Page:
In the “Chinese section” of the Book of Dzyan (see SD I, 136-139), in stanza 6, ślokas 1 and 2 we find the term SIEN-TCHAN, in śloka 2 spelled TSIEN-TCHAN, and on page 32 alternatively spelled as SIEN-TCHANG. According to HPB the term refers to “our universe”.
Locations and spellings in the SD:
I, 32 SIEN-TCHANG
I, 32 TSIEN-TCHAN
I, 136 SIEN-TCHAN (our Universe)
I, 137 Sien-Tchan
I, 138 SIEN-TCHAN
I, 139 Sien-Tchan (the “Universe”)
In SD III, 393, cf. CW XIV, 408 we have the spelling Sien-chan, as David and Nancy Reigle noticed in Blavatsky’s Secret Books, in p. 64n1. In this same article, entitled An Unpublished Discourse of Buddha, in a note on the same page, Sien-Chan seems to be identified with Nam-Kha, which is Tibetan for sky, heaven:
* The Universe of Brahmâ (Sien-Chan; Nam-Kha) is Universal Illusion, or our phenomenal world.
In SD I, 23 we have another spelling, in the “night of Sun-chan”, which seems to refer to the night of Brahmâ (SD I, 41), the night of the universe, which is pralaya, see also the post and comments here.
In the Würzburg pre-version of the SD we find still another spelling, “sien-tchen (one universe)”. (e.g. SD Adyar Ed 1993 vol. III, p. 518)
In The Early Teachings of the Masters ed. by Jinarajadasa we also find the spelling Sien-chan, representing the Tibetan word sems can, as the “animated universe”. In the version of this text in Cosmological Notes we find the spelling Sem chan. Sems can is “animated”, or “animated beings”, “sentient beings”, literally meaning something like “having a mind”. It corresponds to the Sanskrit term sattva.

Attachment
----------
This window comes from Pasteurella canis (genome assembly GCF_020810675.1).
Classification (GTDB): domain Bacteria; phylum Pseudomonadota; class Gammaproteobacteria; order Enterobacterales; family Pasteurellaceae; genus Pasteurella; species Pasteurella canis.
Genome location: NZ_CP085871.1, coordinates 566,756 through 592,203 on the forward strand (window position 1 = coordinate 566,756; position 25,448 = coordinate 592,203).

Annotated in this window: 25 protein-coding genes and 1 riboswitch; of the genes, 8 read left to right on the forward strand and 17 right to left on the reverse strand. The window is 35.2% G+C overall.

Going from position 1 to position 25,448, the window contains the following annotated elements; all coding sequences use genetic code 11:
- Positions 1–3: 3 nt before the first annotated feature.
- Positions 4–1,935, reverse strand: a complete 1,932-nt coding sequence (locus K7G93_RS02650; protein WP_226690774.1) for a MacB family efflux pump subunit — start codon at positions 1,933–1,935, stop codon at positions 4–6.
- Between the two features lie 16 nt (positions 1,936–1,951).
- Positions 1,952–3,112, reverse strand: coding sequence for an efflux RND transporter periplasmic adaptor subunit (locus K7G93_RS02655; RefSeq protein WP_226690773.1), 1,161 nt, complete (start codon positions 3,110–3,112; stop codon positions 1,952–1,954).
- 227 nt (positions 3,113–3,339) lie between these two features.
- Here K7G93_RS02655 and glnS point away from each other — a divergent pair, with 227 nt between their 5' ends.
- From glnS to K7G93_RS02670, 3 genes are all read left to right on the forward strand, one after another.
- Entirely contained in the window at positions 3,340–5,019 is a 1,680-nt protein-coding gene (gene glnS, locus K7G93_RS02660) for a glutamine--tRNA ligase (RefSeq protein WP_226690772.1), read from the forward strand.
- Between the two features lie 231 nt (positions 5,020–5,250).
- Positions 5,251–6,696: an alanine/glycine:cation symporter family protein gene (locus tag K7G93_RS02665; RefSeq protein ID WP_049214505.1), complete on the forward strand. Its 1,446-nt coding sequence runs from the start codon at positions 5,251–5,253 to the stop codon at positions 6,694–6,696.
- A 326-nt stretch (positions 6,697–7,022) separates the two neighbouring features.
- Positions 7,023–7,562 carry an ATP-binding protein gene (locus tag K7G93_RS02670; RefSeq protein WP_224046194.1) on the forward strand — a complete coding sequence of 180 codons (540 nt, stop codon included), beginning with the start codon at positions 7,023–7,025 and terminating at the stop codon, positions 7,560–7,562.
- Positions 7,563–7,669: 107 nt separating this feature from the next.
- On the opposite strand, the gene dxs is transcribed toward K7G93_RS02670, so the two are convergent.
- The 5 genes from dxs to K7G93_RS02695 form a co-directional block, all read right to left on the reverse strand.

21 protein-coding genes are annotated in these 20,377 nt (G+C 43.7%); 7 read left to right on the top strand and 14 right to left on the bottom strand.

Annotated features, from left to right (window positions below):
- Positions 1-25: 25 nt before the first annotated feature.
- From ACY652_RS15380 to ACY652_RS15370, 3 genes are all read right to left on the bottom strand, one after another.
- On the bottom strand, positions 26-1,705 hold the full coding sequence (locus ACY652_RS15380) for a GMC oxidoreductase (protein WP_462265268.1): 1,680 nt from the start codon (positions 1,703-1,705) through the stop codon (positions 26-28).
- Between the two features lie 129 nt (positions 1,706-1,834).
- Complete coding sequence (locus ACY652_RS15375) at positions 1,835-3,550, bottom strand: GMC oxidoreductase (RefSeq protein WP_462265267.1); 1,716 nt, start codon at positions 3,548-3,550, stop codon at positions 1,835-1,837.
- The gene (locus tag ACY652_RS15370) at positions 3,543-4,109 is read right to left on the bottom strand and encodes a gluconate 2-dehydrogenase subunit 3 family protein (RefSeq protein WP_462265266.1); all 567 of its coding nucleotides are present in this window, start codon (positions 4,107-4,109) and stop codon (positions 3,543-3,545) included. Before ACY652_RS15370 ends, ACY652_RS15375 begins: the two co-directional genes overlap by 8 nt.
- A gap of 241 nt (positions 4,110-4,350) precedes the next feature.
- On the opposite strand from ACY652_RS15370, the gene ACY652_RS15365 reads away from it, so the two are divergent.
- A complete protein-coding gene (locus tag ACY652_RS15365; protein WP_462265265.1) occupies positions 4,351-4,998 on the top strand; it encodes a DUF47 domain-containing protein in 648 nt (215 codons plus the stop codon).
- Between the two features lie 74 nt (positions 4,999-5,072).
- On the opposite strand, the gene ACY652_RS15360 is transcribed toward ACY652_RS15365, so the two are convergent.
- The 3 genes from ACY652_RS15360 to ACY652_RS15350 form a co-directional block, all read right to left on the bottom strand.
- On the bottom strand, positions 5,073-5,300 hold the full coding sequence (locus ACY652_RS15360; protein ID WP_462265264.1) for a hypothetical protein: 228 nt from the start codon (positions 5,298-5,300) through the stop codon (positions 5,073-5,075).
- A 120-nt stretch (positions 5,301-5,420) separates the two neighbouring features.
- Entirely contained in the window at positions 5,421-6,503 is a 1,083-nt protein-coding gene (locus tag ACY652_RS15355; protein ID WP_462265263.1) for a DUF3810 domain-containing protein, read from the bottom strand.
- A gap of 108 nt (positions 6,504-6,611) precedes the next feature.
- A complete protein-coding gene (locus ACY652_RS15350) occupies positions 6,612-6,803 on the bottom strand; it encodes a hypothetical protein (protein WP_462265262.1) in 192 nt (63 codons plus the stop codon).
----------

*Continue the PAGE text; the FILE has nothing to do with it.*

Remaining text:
Summing up: we have here already eight different spellings of Sien-Tchan, and most of these look like Chinese words. However, the only spelling which seems to shed some light on this, having a corresponding meaning, is a Tibetan word.
In the Boris de Zirkoff edition of the SD, the spelling of Sien-Tchan is interpreted as Hsien-chan, adding a ninth spelling to our collection. De Zirkoff interpreted this term as Chinese, and converted it to the Wade-Giles standard, apparently without explicit justification. Still, his idea on this might be right, while the connection with Tibetan sems can is wrong.
De Zirkoff’s spelling hsien chan corresponds to pīnyīn spelling xian zhan. Modern dictionaries do not seem to include any words with this combination of syllables, or in fact any other clues, which does not give us any reason to abandon the Tibetan interpretation as “sems can”, however unlikely this interpretation may seem at first sight.